Next month we will go to Morocco and I have had to carefully plan our time to accommodate the needs of four people. We have struck a deal with our children that if they spend three days wandering and exploring the vibrant and crazy city of Marrakesh without complaint, we will reward them with three days at the beach in Agadir where they can swim, run on the beach, play ball games and possibly meet kids their own age. Once they have had their fill of play, we will take them trekking to the Berber villages in the Atlas Mountains. By sandwiching their reward in the middle of the trip, we are hoping they will participate willingly in the things we want to do. We have clearly explained that not all the trip will be their kind of fun but that they have to compromise, just as we are compromising by staying in a large, impersonal beach resort.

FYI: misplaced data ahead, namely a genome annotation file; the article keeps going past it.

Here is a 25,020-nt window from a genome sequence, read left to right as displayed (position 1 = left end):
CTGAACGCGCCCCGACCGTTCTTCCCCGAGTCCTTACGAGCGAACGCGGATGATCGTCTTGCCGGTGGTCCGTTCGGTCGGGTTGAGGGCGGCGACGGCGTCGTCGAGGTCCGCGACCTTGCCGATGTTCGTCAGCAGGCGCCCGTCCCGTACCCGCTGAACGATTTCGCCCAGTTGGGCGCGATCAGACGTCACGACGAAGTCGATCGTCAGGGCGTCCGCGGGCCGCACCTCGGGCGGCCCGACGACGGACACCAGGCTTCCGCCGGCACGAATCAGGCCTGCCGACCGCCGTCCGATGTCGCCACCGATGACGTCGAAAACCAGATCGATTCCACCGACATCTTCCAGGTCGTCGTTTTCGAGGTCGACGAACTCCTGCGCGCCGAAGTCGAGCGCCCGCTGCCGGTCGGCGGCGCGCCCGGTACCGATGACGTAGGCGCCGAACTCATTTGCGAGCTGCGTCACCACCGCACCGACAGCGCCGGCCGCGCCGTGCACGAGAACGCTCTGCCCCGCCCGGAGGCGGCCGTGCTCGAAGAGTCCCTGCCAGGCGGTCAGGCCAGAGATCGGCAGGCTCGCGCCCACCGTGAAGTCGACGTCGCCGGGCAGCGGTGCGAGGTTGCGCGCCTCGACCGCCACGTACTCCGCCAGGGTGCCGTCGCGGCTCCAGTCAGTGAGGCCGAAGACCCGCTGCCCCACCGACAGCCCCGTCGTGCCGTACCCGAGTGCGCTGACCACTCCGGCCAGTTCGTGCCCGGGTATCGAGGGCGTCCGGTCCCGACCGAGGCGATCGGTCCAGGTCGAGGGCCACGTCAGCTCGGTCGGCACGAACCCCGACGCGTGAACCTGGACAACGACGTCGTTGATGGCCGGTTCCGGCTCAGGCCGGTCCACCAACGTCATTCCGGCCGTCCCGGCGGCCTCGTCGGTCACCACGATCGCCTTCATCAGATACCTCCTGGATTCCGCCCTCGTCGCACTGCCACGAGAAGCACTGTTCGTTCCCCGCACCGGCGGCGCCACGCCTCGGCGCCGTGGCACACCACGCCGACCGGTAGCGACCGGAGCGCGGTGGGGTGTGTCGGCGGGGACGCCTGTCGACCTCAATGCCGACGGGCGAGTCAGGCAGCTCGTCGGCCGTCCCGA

Trains (never), planes (sometimes) and automobiles (always)
Naively, I thought we could do as many exciting things as in previous trips however the reality is you either have to double your budget or halve the things you can do. Paying for four of everything rather than just two has an enormous impact on what we can afford to do but it also varies depending on the country. In Scandinavia for example, children travel at a discount or for free and enter museums for free however in Spain where we live, there are few discounts for children. So despite dreaming of train travel as a family, it has not been viable and we are yet to take a romantic train journey anywhere in Europe. Instead we have rented cars or opted for budget airlines like Easyjet, Vueling and Ryanair to move around. For four, renting a car or flying has been more affordable than the train or even a bus for that matter. It is a great pity that the cleanest form of transport for the environment is the most expensive for a family.